U.S. Supreme Court nominee Judge Neil Gorsuch arrives with former U.S. Sen. Kelly Ayotte for his meeting with U.S. Sen. Jeanne Shaheen, D-NH, on Capitol Hill in Washington, D.C., Feb. 15, 2017. (REUTERS/Yuri Gripas)
Shaheen hosts 'cordial' meeting with Supreme Court nominee
U.S. Sen. Jeanne Shaheen, D-NH, described her 40-minute meeting with Supreme Court nominee Neil Gorsuch Wednesday as “cordial,” but stressed it’s too early to say whether she could support President Trump’s choice to join the nation’s highest court.
The two-term Democrat said she impressed on Gorsuch her support for the Roe vs. Wade decision that legalized abortion nationwide and her opposition to the Citizens United ruling that allowed unlimited, outside spending on campaigns.
“I think it is not clear what his views are. I am going to continue to review his record and follow his hearing very carefully and make a determination about his candidacy once I review all of that,” Shaheen said during a telephone interview after their sitdown in Shaheen’s office.
Shaheen said Gorsuch believes Presidents should not question the independence or competence of judges who disagree with their administration’s decisions.
“I asked him whether he approved of the President’s comments essentially asking him if he thought the President’s remarks in the past about judges were appropriate and he said he did not,” Shaheen said.
But Gorsuch retreated on one philosophical stance and that is whether the nominee is a self-proclaimed originalist or the type of conservative judge who interprets only what the Founders meant when they adopted the Constitution 230 years ago, according to Shaheen.
“I asked him about the reports that he is an originalist and what that meant to which he said he did not like being pigeonholed or efforts to describe where he was,” Shaheen said.
“He said he was his own person and tried to follow where the law went.”
In a 2016 speech, Gorsuch declared that while legislators should consider policy questions and moral convictions in shaping the law, judges should do neither.
Rather, “judges should instead strive to apply the law as they find it, focusing backwards, not forwards,” on the original meaning of the Constitution when it was written.
Likewise, Shaheen said Gorsuch resisted associating himself as one who would join an “activist conservative court” led by Chief Justice John Roberts.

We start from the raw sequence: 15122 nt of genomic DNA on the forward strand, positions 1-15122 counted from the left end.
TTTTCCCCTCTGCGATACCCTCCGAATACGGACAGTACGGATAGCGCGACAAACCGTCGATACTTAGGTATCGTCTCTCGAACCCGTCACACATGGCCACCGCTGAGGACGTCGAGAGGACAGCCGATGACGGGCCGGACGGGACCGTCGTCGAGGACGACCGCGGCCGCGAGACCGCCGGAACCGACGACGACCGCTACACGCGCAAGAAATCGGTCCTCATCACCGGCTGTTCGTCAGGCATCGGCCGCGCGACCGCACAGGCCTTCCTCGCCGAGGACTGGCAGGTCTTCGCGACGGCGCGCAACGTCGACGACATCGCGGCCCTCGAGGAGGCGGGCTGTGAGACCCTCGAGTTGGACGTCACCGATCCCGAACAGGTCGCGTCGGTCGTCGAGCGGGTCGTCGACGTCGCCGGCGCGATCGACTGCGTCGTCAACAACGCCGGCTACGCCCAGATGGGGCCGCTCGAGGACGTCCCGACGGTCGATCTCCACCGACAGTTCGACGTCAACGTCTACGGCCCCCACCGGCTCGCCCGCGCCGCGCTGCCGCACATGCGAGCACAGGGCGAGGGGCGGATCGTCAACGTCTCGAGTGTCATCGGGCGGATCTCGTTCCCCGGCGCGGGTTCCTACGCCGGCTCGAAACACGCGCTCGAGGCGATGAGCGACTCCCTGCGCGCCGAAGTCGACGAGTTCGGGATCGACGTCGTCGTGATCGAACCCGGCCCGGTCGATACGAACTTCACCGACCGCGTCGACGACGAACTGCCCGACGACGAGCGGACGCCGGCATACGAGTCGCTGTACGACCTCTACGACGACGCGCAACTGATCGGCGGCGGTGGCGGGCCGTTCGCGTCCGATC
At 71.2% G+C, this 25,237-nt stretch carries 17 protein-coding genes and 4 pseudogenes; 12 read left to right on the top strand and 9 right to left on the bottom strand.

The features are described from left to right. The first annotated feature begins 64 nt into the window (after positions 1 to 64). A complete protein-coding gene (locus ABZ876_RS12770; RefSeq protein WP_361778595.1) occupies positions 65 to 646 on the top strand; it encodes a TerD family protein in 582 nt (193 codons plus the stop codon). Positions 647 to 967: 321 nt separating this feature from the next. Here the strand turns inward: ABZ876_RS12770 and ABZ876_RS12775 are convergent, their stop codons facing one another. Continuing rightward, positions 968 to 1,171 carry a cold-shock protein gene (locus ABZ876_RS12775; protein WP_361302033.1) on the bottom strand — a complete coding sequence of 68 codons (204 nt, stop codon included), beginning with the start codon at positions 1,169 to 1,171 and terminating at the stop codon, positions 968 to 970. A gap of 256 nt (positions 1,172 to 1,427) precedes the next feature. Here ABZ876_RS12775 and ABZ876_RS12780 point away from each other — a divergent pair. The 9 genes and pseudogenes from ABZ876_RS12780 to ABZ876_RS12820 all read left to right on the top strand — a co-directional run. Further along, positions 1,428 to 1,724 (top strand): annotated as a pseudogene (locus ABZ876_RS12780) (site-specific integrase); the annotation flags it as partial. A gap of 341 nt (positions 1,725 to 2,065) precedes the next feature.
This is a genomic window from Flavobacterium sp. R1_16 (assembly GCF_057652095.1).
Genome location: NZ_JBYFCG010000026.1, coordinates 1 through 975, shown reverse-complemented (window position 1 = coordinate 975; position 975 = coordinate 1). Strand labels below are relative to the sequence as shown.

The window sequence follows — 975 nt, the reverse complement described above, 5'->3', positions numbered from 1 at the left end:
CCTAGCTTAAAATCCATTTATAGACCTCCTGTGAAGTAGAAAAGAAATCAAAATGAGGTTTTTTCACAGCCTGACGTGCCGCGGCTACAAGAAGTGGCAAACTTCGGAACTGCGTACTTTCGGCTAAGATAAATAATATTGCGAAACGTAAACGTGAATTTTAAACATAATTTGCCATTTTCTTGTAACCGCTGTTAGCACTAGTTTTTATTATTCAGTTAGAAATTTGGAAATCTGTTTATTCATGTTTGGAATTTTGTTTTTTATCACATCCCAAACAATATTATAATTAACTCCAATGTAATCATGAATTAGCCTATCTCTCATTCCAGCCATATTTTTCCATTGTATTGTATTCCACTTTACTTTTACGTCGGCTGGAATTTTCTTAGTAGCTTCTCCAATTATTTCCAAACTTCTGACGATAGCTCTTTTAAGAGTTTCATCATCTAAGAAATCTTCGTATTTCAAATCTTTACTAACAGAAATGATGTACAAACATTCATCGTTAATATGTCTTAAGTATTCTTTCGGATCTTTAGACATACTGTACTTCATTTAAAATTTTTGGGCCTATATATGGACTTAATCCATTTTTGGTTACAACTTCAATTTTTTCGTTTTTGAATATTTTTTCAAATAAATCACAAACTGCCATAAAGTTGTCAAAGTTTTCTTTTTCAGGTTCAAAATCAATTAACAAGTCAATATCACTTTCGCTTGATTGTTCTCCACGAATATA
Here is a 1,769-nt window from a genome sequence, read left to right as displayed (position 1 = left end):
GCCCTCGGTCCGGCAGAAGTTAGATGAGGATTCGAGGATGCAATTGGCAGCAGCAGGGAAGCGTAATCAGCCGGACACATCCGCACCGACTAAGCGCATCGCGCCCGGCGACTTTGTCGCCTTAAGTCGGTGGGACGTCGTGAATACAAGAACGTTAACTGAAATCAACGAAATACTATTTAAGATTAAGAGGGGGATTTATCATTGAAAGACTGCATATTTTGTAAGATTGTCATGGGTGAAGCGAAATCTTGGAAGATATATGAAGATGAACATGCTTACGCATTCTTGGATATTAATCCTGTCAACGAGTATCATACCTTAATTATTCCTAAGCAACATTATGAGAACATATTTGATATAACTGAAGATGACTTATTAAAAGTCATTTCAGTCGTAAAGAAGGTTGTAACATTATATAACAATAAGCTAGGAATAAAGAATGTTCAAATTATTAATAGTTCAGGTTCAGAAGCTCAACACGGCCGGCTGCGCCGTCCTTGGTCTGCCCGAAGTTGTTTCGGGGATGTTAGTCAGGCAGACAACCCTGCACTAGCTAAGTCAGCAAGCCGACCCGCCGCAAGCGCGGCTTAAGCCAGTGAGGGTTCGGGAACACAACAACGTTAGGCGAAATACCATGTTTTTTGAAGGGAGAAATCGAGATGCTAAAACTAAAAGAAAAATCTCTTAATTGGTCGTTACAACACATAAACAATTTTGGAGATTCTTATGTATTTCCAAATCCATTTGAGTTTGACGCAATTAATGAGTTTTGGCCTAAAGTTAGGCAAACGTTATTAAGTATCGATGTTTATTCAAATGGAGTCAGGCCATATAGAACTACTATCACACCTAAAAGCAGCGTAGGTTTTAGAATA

“He again didn’t like the effort to typecast him,” Shaheen said.
While she can’t win the Senate nomination for him, Shaheen agreed having former New Hampshire Sen. Kelly Ayotte serve as Gorsuch’s political guide is an asset.
“I am sure it’s helpful for him to have someone who understands the Senate and the process that he has to go through,” Shaheen said of Ayotte who was present for Wednesday’s meeting.
Gorsuch has now met with nearly half of the entire Senate.
Shaheen said she’ll support bringing his nomination up for a vote and it should require the backing of a majority of 60 senators to confirm him.
“I haven’t talked to any Democrat who suggested that we should do what the Republicans did last year, which was to deny this nominee a hearing and a vote,” Shaheen said referring to Merrick Garland, former President Obama’s choice whose nomination Senate GOP leaders blocked from going forward in 2016.
On an unrelated matter, Shaheen called a “very real threat” reports of a Russian spy ship spotted twice cruising off the East Coast most recently one just 30 miles away from the U.S. Navy submarine base in Groton, Conn., and also off the coast of Delaware.
“This puts into context why President Trump’s refusal to address Russian interference in our elections and Russian interference in Europe is so troubling,” Shaheen said. “These are national security issues.”
It’s doubly alarming on the heels of Russia deploying a cruise missile in violation of a landmark arms treaty with the U.S., Shaheen added.
“They are not acting in compliance with international norms right now and they should be condemned, not praised as President Trump has done,” Shaheen summed up.